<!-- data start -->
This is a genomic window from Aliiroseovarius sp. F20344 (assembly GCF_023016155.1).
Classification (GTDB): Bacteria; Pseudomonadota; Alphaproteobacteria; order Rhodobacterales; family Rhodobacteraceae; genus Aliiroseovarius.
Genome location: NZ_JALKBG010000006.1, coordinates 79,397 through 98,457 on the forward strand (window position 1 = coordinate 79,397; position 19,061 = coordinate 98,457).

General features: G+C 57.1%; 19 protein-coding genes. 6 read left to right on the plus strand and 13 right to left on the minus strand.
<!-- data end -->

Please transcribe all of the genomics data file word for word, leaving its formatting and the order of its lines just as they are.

This is a genomic window from Aliiroseovarius sp. F20344 (assembly GCF_023016155.1).
Classification (GTDB): Bacteria; Pseudomonadota; Alphaproteobacteria; order Rhodobacterales; family Rhodobacteraceae; genus Aliiroseovarius.
Genome location: NZ_JALKBG010000006.1, coordinates 79,397 through 98,457 on the forward strand (window position 1 = coordinate 79,397; position 19,061 = coordinate 98,457).

General features: G+C 57.1%; 19 protein-coding genes. 6 read left to right on the plus strand and 13 right to left on the minus strand.